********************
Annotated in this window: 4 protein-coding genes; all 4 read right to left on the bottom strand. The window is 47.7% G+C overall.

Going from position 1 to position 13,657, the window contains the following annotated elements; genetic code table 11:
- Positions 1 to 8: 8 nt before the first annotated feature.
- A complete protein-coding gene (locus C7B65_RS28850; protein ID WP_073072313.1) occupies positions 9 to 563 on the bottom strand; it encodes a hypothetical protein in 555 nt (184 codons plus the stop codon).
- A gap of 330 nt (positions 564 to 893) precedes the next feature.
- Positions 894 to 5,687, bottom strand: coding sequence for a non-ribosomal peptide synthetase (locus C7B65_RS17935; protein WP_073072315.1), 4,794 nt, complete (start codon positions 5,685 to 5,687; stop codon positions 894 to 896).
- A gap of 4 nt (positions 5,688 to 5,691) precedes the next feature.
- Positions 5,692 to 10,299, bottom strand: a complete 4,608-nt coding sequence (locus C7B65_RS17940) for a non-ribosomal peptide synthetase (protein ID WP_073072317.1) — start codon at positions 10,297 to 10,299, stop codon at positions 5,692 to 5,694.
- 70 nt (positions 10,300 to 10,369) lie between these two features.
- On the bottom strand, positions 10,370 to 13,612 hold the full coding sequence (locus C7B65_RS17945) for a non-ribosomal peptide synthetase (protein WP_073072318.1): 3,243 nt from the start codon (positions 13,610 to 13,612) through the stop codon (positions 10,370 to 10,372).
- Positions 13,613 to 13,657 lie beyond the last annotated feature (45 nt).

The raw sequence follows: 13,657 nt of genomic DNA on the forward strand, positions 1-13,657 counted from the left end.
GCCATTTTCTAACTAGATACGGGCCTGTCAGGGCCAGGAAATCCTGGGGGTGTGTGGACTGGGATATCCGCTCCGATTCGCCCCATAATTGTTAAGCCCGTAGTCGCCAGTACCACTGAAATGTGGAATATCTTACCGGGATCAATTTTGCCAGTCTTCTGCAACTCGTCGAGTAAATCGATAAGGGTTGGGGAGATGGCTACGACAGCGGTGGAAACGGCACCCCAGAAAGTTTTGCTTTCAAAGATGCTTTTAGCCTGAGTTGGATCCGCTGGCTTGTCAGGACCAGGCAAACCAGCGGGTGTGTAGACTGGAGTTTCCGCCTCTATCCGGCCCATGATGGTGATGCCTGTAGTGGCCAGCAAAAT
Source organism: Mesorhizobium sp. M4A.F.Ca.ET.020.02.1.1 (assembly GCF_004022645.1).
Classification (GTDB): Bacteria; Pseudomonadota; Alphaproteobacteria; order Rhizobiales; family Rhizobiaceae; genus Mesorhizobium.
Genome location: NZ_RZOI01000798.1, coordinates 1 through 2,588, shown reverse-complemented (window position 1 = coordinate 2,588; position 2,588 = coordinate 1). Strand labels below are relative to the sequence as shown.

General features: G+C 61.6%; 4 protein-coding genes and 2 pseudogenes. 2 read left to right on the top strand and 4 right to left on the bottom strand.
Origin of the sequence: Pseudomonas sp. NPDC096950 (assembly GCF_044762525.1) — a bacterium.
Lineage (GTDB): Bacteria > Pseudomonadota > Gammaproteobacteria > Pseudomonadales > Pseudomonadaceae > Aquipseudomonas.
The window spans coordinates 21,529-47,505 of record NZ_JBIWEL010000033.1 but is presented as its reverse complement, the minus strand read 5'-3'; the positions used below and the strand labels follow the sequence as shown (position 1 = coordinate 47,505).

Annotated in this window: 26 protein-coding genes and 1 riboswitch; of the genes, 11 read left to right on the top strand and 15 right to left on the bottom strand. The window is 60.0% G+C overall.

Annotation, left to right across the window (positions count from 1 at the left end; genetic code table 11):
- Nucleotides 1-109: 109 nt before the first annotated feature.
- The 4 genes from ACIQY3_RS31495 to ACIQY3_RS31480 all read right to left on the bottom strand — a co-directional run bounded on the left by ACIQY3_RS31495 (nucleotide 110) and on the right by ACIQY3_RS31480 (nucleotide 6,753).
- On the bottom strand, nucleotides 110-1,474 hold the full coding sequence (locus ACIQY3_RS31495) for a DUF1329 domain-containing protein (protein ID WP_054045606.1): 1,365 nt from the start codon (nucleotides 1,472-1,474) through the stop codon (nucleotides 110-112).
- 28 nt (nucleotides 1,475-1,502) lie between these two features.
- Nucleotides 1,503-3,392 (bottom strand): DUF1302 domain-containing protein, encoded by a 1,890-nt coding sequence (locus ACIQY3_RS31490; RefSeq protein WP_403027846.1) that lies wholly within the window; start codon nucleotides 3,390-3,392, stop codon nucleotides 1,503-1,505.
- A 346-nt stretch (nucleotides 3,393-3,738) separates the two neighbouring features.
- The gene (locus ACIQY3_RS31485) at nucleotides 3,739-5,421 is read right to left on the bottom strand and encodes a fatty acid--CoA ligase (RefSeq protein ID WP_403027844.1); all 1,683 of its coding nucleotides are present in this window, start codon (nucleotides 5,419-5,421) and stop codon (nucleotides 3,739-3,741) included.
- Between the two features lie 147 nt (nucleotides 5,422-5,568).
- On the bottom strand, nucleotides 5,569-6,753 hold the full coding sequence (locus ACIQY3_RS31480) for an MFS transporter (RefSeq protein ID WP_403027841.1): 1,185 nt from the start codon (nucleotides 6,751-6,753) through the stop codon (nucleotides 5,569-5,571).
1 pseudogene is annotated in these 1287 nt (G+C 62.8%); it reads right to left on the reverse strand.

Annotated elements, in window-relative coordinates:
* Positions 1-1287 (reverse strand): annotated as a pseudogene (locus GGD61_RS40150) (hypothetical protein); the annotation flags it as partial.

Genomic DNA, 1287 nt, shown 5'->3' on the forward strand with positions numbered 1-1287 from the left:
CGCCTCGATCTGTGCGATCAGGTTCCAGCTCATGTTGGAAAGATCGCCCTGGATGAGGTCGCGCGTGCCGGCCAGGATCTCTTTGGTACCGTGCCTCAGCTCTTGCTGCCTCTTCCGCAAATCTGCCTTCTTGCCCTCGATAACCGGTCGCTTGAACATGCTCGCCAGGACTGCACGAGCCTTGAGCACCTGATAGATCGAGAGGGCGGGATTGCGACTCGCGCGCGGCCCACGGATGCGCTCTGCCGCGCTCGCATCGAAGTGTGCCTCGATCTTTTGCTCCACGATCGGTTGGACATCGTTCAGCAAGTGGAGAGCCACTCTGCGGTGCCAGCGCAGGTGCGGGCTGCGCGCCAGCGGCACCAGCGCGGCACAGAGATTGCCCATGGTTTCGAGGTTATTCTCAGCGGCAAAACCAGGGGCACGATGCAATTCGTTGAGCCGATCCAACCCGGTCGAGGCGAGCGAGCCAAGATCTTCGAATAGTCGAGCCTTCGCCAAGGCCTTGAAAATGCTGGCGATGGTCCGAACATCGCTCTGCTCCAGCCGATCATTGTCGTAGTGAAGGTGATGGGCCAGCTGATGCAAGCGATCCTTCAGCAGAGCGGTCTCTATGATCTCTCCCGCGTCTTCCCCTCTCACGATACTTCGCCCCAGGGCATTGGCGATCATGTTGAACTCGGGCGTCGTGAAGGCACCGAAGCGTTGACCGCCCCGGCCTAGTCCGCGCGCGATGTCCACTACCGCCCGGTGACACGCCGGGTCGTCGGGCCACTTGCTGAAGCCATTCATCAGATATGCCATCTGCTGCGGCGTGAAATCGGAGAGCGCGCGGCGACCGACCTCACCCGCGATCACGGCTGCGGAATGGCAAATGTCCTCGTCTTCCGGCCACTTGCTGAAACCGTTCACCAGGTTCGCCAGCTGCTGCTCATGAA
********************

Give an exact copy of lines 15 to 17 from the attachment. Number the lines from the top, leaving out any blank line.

Classification (GTDB): Bacteria; Pseudomonadota; Alphaproteobacteria; order Rhizobiales; family Rhizobiaceae; genus Mesorhizobium.
Genome location: NZ_RZOI01000798.1, coordinates 1 through 2,588, shown reverse-complemented (window position 1 = coordinate 2,588; position 2,588 = coordinate 1). Strand labels below are relative to the sequence as shown.

General features: G+C 61.6%; 4 protein-coding genes and 2 pseudogenes. 2 read left to right on the top strand and 4 right to left on the bottom strand.